Why Vision Skills are Critical for Learning - DFW Private Education

Why Vision Skills are Critical for Learning

Annette Wilkes, MOT, OTR/Owner

As a Pediatric Occupational Therapist for the past 18 years, I have seen children with an array of challenges. One thing we have noticed in recent years is a huge increase in children coming into the clinic with Vision deficits. These vision difficulties manifest themselves in many different ways in the school setting. Many times these children are misdiagnosed or have a dual diagnosis that is often driven by the Visual deficit. If the vision component is not addressed these children will continue to struggle through their school career. Many times these children will be labeled as behavioral issues, unmotivated, hyperactive and the list goes on. This happens because the child is struggling to learn and to comprehend information that he has to work much harder to interpret than a child with no vision difficulties.

Why does the Vision component get missed in school? Vision is often thought of as only acuity. Our children are tested at school and at the Pediatrician for acuity and that is the end of the testing. Why is that not enough? Most children can see 20/20 and if not can get glasses to correct the acuity. When we are discussing Visual skills for learning and becoming successful at school we are talking about much more than acuity. The areas that need to be addressed for learning include:

  • Binocular Coordination
  • Eye Tracking
  • Eye Teaming
  • Convergence/Divergence
  • Visual Motor Integration
  • Depth Perception
  • Visual Form Perception
  • Focusing Near to Far
  • Visual Memory
  • Eye-hand Coordination

If your child is having difficulty with reading, handwriting, copying from the board, letter reversals, number reversals, spelling, or having coordination difficulties such as riding a bike, balancing, or using playground equipment visual issues may be a component that you need to look into. If your child has been diagnosed with ADD, ADHD, Dyslexia, Autism, or is struggling in school for unknown reasons vision therapy may be extremely helpful to your child.

Vision is learned and can be trained when there are deficits. Approximately 75% to 90% of all a child learns comes to him through the visual pathways. Therefore if there is any interference in those pathways, a child will not develop to his maximum potential. Many studies have shown that the greater the amount of effort required for reading, the lower the amount of comprehension resulting in a decrease in the child’s performance.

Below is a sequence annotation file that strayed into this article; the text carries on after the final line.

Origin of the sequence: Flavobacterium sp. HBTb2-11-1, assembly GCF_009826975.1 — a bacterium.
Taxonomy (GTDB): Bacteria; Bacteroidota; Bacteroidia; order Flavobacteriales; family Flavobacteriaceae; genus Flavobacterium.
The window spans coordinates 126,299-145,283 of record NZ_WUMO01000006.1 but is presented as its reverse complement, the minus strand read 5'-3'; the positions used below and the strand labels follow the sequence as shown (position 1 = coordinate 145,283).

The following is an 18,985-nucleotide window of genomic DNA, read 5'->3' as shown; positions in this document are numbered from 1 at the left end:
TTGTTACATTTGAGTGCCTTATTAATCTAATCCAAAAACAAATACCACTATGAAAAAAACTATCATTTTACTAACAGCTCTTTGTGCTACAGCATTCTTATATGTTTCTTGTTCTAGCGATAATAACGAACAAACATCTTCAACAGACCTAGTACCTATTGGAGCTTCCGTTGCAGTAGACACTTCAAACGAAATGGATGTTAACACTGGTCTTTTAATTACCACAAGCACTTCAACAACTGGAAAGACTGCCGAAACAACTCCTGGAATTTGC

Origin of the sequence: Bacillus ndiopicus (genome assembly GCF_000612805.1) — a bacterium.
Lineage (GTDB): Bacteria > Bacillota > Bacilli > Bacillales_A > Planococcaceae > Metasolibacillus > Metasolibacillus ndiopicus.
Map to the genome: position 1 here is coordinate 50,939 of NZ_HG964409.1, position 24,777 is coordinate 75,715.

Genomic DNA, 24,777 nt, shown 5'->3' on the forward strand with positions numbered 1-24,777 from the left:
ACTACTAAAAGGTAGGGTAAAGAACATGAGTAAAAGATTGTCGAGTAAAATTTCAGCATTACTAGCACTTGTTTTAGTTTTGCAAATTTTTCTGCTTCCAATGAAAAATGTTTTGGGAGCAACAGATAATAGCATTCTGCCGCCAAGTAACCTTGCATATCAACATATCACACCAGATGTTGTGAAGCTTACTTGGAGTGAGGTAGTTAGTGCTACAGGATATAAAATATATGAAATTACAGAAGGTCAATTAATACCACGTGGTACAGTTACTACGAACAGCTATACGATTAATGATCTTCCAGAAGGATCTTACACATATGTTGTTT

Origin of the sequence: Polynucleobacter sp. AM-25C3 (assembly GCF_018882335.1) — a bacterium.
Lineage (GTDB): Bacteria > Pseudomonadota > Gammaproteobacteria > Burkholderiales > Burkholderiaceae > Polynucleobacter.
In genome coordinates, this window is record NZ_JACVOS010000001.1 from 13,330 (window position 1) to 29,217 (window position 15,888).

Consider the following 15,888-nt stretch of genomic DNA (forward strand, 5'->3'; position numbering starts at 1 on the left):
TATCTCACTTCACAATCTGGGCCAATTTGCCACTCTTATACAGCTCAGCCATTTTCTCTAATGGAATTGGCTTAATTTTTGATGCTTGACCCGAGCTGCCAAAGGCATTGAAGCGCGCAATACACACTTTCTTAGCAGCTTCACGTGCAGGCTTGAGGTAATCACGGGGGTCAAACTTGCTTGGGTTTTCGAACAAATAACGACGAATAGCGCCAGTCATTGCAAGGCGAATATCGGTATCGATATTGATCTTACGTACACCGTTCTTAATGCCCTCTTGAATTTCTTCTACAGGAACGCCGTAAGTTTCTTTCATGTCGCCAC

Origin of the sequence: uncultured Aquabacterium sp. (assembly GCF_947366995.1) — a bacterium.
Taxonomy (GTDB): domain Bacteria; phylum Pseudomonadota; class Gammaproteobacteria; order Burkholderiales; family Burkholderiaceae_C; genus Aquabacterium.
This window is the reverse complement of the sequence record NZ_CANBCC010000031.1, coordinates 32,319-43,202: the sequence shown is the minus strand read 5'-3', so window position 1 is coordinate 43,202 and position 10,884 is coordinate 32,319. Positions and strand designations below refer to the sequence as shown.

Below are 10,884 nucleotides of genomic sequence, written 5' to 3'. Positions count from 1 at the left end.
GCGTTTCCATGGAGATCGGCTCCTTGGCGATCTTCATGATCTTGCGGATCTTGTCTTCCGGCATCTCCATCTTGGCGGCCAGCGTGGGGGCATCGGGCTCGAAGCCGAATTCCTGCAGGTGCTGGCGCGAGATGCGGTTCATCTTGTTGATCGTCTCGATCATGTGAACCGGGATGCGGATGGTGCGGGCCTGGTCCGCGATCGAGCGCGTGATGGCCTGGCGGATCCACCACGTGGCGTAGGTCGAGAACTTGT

Complaints commonly stated about children with undiagnosed Visual challenges include: the child looks out the window rather than paying visual attention to the lesson, has a short attention span, the child is not trying and should try harder. These are the children that are putting a huge amount of effort into school and probably working harder than most in the class but are having a hard time being successful. Some common challenges for these children include: losing his place while reading, using his finger or a marker to maintain their place, skipping words while reading, omitting or confusing small words, adding words that are not there to make sense of what he/she is reading, and demonstrating fine motor/handwriting difficulties.

The other area the teachers and parents may notice is the child sometimes uses distorted postures in an attempt to get one eye out of the activity of reading or writing. They often put their head down on their arm, cover one eye with their palm or turn their head so that the bridge of their nose is in the way so that they can use vision from one eye only. These activities are the child’s way to compensate for the vision issue.

I hope that this information is helpful for you and your child. If your child is struggling in any of these areas please talk with his/her teacher and ask about the Visual System. I would highly recommend an evaluation with a Pediatric Occupational Therapist if you have concerns. Every child wants to be successful and feel confident. We just need to know how and where to get assistance for them to make them the best they can be.

For more on Stepping Stones Therapy for Kids and Annette Wilkes contact them HERE

2.21.18

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